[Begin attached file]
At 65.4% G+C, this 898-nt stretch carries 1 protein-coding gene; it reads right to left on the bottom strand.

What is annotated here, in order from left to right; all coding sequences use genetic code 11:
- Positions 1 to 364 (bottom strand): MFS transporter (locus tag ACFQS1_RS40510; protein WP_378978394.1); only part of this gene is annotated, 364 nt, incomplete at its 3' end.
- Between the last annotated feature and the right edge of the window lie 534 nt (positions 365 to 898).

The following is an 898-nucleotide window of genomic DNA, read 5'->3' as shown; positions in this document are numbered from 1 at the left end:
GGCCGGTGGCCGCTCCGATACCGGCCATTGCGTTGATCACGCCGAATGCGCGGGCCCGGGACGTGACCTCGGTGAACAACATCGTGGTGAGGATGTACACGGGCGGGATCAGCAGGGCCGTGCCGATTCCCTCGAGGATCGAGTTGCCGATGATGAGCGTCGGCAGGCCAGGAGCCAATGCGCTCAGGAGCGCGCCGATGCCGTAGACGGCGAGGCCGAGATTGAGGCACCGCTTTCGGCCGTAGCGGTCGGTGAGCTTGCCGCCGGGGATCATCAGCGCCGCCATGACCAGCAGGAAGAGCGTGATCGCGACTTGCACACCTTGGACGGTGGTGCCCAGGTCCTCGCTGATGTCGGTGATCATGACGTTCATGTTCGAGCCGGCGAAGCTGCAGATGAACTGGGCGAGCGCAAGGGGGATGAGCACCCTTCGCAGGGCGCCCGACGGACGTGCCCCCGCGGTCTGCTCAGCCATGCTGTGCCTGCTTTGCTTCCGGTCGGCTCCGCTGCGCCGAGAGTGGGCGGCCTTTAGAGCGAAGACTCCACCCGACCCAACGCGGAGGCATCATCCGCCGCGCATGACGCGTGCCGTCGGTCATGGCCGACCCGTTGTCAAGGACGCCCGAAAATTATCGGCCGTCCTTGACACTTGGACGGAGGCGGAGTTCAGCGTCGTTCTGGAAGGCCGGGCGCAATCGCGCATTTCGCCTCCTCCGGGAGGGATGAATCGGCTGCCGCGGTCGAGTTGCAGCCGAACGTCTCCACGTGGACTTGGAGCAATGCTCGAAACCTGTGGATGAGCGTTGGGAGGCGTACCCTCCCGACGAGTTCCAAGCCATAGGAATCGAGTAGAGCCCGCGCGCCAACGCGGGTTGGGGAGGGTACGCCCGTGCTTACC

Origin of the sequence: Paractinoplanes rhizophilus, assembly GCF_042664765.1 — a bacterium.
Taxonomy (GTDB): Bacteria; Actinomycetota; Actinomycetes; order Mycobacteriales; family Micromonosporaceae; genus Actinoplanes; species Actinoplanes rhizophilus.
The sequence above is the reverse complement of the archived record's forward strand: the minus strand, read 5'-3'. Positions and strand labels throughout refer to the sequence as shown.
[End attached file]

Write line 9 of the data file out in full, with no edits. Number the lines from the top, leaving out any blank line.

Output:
The sequence above is the reverse complement of the archived record's forward strand: the minus strand, read 5'-3'. Positions and strand labels throughout refer to the sequence as shown.